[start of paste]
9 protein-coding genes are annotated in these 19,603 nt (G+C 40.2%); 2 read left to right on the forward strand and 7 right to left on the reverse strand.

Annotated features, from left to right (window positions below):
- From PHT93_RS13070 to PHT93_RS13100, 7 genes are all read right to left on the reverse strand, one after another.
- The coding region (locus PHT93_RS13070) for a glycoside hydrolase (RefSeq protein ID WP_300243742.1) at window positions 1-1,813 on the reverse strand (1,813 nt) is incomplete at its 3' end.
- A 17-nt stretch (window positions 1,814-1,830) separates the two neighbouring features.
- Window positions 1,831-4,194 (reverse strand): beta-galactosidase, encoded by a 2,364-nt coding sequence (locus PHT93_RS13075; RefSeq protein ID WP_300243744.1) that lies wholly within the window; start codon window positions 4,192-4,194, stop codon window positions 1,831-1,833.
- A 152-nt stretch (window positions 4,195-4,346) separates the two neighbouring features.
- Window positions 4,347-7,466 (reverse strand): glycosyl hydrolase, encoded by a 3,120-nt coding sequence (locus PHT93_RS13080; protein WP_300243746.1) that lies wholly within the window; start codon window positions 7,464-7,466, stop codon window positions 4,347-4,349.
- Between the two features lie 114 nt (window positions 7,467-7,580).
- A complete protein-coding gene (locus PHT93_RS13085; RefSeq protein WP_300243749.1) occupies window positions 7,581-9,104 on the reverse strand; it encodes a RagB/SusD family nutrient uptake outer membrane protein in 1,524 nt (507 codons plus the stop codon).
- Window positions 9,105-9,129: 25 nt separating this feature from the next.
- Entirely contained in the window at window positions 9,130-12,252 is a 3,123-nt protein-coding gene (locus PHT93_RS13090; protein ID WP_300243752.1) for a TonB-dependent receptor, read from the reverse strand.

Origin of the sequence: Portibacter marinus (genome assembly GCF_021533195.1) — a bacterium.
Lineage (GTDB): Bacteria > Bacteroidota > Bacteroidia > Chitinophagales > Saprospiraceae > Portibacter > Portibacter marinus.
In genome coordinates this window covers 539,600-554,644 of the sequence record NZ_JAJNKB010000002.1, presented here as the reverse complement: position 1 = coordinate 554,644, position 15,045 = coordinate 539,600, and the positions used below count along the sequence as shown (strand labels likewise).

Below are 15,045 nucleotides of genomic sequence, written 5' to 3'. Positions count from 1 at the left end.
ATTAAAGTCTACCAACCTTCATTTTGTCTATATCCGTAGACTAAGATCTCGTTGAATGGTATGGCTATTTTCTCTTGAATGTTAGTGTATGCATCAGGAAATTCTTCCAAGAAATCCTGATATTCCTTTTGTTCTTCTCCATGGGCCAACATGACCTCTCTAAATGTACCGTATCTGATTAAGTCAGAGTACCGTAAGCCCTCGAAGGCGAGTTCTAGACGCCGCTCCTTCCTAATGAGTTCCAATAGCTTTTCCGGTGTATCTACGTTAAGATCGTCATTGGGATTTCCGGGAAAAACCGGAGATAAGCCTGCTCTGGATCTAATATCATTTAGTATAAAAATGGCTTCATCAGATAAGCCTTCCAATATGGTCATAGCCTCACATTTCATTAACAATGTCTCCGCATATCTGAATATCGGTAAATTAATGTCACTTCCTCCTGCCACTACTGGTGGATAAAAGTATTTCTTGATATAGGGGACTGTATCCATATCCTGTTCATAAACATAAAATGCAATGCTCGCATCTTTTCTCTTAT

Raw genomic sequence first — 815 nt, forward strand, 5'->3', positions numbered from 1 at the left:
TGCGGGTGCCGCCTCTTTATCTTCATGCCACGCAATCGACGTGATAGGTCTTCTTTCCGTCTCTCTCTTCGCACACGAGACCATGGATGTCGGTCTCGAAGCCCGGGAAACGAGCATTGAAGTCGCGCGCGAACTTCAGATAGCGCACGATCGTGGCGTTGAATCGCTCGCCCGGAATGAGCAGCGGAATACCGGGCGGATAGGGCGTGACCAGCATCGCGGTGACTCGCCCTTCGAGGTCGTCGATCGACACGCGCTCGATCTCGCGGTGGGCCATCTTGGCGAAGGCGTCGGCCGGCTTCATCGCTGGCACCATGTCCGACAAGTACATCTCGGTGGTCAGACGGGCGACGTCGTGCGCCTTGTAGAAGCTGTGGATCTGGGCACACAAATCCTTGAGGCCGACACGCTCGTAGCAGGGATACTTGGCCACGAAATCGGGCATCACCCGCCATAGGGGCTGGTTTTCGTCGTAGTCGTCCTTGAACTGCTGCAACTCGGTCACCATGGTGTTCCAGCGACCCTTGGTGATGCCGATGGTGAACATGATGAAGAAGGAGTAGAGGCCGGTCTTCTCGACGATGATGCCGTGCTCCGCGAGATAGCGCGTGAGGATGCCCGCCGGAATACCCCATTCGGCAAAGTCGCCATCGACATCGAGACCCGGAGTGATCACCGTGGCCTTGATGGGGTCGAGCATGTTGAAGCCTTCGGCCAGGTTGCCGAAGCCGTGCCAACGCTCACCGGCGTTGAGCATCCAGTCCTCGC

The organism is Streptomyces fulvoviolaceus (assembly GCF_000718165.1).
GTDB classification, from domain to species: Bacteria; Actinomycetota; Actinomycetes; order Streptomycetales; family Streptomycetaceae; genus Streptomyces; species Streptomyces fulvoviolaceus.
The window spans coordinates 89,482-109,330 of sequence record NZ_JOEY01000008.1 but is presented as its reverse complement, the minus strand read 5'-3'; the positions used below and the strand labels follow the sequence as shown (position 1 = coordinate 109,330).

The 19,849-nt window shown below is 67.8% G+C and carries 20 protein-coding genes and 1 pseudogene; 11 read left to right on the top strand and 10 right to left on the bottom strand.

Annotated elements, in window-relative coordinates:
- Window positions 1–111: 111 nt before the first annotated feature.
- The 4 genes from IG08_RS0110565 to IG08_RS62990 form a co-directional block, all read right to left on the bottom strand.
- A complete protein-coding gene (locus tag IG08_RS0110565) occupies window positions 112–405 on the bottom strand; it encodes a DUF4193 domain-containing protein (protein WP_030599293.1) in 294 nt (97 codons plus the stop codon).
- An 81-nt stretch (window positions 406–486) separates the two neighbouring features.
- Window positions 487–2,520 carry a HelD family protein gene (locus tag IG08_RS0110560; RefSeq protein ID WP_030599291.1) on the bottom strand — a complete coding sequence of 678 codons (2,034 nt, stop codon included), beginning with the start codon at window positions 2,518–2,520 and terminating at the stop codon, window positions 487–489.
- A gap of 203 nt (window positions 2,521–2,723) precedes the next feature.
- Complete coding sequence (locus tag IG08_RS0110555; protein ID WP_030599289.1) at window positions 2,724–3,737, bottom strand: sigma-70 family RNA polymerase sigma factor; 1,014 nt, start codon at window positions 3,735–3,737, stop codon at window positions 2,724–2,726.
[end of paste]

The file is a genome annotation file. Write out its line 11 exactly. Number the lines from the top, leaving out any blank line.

- Window positions 9,105-9,129: 25 nt separating this feature from the next.